Who Is The Narrator In The Scarlet Ibis

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“‘Doodle!’ I screamed above the pounding storm and threw my body to the earth above his” (426). In the short story “The Scarlet Ibis” by James Hurst, the narrator, known as Brother, brings his younger brother, Doodle, to his destined death a little earlier in his life. Brother, being only thirteen, does not think very highly of his six year old younger brother Doodle. Doodle’s real name is William Armstrong but the narrator discovered his nickname when he sees him crawling backwards like a doodlebug. Doodle has a variety of physical limitations such as he cannot become “too excited, too hot, too cold, or too tired and that he must always be treated gently” (417).The narrator resents Doodle due to all these physical limitations. The ways the narrator in “The Scarlet Ibis” kills his younger brother are he pushes his physical conditions, he is prideful, and he abandons him.…show more content…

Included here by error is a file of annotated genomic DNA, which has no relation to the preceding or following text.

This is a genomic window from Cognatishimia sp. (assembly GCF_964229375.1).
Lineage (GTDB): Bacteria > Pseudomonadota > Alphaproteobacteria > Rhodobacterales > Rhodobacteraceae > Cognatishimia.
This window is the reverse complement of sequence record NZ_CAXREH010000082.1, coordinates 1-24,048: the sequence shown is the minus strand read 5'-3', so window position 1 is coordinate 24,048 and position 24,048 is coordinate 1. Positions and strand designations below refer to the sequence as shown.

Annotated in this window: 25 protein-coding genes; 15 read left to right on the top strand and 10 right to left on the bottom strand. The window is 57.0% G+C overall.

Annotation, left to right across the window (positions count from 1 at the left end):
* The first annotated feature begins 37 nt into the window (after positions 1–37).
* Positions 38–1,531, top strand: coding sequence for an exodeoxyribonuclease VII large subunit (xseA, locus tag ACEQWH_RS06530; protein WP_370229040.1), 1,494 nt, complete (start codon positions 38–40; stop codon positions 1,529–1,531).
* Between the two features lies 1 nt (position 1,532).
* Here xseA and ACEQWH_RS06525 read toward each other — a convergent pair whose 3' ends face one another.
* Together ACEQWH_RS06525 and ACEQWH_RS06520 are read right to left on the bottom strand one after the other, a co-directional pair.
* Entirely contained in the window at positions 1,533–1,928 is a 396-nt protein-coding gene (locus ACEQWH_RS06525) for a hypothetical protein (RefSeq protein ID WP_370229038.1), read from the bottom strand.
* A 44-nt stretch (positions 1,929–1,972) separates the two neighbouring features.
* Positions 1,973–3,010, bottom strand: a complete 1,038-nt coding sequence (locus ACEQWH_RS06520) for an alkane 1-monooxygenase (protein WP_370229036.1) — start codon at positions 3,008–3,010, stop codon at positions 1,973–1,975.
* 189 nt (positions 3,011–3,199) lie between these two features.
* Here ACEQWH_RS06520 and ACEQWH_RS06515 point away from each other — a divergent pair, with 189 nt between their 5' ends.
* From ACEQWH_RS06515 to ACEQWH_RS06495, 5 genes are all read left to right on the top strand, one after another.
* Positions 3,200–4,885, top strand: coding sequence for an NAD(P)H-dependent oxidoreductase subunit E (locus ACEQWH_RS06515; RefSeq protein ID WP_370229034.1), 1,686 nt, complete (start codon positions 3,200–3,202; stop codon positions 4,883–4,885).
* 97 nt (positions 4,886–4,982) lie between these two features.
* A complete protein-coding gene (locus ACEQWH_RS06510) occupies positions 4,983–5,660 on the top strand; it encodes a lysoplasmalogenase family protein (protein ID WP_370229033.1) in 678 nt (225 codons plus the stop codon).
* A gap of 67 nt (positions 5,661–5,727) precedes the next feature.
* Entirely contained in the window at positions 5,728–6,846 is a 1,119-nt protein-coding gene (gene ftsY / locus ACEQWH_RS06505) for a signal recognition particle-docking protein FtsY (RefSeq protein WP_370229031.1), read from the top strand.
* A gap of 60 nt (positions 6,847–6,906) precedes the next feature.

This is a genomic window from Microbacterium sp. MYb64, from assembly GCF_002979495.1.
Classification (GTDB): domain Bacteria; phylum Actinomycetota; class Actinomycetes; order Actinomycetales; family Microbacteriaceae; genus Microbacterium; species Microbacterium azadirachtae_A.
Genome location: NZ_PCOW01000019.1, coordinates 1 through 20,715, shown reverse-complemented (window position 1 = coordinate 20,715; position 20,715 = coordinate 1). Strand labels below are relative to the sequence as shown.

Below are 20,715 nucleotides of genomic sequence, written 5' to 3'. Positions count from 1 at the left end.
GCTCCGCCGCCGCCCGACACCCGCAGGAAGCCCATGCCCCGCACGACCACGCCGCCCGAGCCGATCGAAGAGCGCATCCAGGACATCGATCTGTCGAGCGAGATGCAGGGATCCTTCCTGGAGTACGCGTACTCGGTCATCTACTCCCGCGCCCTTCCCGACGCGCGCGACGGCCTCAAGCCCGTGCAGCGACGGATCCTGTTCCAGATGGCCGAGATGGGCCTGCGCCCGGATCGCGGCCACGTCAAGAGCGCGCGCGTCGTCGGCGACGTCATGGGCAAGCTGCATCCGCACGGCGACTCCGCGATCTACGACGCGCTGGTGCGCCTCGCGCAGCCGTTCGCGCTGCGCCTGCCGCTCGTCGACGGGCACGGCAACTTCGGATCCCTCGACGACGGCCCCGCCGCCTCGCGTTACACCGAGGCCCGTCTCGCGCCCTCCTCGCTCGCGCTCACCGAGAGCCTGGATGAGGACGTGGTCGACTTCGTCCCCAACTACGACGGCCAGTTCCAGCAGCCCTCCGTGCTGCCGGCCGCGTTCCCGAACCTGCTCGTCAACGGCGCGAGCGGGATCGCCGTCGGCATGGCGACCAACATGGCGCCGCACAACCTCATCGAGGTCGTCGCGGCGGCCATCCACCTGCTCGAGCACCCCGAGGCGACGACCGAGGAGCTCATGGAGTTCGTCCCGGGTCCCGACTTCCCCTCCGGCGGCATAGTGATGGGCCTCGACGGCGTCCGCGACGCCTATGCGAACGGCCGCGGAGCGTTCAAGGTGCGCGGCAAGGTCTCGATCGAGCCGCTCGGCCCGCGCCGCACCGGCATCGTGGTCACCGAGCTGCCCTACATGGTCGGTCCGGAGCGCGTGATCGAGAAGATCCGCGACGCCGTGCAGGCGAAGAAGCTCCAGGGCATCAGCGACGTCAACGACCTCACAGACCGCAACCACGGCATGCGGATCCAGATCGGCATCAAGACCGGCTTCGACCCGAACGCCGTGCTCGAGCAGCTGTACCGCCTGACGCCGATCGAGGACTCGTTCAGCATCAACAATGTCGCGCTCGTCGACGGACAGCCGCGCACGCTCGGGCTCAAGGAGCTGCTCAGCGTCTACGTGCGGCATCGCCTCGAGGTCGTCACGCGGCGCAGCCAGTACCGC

In the story, the Brother makes Doodle do things that he should not be doing, but he will do due to he loves his older brother unconditionally. Whenever the brother teaches Doodle to walk, he “paints him a picture of them as old men, white-haired, and the brother still pulling them around in the go-cart” (419). Once the narrator succeeds in teaching Doodle how to walk, he begins on teaching him other things like “running, swimming, climbing trees, and fighting” (421). On hot days, he makes Doodle swim and row a boat at the Horsehead Landing. For the reason that Doodle did not learn how to swim the narrator makes him “swim until he turns blue” and he also “ rows until he can not lift an oar” (422). The narrator also “purposely walks fast” and although Doodle can keep up his “face turns red and his eyes become glazed” (422). The narrator pushes Doodle until he looks feverish and has nightmares every night. Pushing Doodle too hard could have many reasons, but one reason seems to stick out the
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